Are Limousine Services Safe to Ride Post-COVID?
In early 2020, the COVID-19 pandemic began changing the way all businesses operated. Limousine, rideshare and car service companies, which faced hardship in the face of canceled proms and postponed weddings, were no exception. Two years later, one question remains: are these sorts of services safe?
The short answer is that it all depends on what precautions both you and the company you’re renting from are taking to prevent the spread of the novel coronavirus. According to the Centers for Disease Control and Prevention (CDC), the virus spreads through droplets, meaning that when people are within six feet of each other, coughing or sneezing could proliferate the virus. Over the last two years, car services have implemented a few important changes to keep people safe and moving.
What Changes Have Limo Companies Made?
Limo and car service companies around the country have taken extra precautions to ensure driver and passenger safety. For example, in addition to monitoring employees’ health, the Cleveland, Ohio-based Company Car and Limousine encouraged drivers to have hand sanitizer and wipes available for customers.
Meanwhile, King Limousine & Transportation Service in King of Prussia, Pennsylvania, removed all printed reading materials from its vehicles and the Alexandria, Virginia-based United Motorcoach Association supplied drivers with gloves. As expected, many companies stepped up their cleaning game and used stronger substances, like bleach, to sanitize their vehicles’ interior surfaces thoroughly between each ride. We recommend calling your limo or car service company of choice in advance to learn more about the precautions they’ve taken.
How Can Drivers Protect Themselves?
No matter what a limousine service does to prevent the spread of the novel coronavirus, drivers can always go the extra mile to protect themselves and their passengers. If a driver feels sick or has been exposed to someone with the coronavirus, they should stay home until they’ve tested negative for the virus.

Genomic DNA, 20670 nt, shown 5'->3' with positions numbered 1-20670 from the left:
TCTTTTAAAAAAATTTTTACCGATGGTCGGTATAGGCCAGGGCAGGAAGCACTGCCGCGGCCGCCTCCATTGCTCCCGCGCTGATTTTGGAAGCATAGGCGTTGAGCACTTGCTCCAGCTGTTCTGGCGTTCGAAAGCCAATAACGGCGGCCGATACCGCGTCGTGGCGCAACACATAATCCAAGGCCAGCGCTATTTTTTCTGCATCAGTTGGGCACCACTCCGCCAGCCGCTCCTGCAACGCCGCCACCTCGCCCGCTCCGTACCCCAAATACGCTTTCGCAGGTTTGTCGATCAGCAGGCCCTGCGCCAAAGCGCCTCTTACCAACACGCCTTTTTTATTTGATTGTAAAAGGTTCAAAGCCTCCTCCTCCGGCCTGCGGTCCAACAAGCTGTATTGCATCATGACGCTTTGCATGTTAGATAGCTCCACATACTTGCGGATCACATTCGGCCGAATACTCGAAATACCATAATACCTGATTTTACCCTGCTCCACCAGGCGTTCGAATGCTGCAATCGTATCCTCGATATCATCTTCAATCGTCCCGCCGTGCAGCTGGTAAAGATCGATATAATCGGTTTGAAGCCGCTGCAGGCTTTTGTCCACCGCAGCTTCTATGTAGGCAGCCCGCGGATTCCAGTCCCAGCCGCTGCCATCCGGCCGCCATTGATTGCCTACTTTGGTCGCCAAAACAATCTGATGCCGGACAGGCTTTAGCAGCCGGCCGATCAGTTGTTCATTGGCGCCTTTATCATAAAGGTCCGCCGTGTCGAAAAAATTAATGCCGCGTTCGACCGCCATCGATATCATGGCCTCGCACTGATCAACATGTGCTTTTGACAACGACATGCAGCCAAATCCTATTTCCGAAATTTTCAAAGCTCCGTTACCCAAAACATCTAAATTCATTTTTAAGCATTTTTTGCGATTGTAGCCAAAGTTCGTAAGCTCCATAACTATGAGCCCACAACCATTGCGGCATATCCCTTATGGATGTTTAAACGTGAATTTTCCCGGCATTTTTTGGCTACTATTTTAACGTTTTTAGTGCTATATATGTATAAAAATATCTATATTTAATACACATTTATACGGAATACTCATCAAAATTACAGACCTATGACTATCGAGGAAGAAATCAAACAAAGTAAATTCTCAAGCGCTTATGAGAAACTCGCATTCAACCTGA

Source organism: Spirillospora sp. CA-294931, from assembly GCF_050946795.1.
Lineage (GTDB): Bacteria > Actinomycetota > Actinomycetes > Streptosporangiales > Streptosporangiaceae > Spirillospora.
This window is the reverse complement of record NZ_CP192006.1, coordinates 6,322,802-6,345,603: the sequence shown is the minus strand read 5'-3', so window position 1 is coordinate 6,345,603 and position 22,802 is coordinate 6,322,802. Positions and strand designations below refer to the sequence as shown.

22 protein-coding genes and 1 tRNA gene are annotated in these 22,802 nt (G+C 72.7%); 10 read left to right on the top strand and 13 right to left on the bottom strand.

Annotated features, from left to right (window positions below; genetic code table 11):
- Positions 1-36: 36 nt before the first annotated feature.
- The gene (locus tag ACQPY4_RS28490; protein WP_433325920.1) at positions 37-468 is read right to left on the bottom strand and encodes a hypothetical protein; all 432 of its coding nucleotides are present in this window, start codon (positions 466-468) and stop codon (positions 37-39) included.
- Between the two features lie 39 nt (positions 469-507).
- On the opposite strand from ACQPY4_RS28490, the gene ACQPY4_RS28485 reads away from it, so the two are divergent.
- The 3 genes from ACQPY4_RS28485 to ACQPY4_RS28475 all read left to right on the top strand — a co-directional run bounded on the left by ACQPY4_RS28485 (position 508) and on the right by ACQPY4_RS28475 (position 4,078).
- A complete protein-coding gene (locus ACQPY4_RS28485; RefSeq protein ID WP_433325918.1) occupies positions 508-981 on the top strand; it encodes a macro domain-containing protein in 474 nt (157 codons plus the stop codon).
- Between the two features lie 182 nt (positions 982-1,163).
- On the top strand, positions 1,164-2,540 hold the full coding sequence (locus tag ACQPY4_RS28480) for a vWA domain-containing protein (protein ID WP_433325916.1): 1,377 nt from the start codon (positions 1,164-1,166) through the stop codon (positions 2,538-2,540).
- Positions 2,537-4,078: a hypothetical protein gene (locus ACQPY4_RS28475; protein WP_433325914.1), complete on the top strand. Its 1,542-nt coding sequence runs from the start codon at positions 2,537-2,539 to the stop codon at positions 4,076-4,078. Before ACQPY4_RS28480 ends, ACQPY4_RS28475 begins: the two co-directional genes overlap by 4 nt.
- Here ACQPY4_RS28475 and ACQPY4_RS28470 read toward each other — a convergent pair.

Drivers should also wear a mask or face covering during their shifts, encourage passengers to sit in the backseat instead of the front, and, when possible, keep the windows down to ventilate the vehicle in lieu of recirculating potential virus-carrying droplets via the air conditioning. For drivers who want to go the extra mile, partitions that separate the driver from passengers — a la a taxi — are a great way to minimize close contact and create a droplet-proof barrier.
How Can Passengers Protect Themselves?
As a passenger using a car or limousine service, you can also take extra care to mitigate the spread of the virus. Like the drivers, you can wear a mask or face covering, sit in the back seat instead of the front, skip out on the complimentary water or reading materials, avoid touching your face (and surfaces in the car) during the ride, sanitize your hands before and after the ride and, if possible, crack your window during the drive to improve circulation.
Additionally, the CDC recommends only riding with co-workers or folks in your household — a.k.a. the people you are regularly in close proximity to. And, remember: If you don’t feel well, cancel your ride and stay home. There’s no shame in hitting the brakes on an outing, especially if it will keep you and your potential driver safe and healthy in the long run.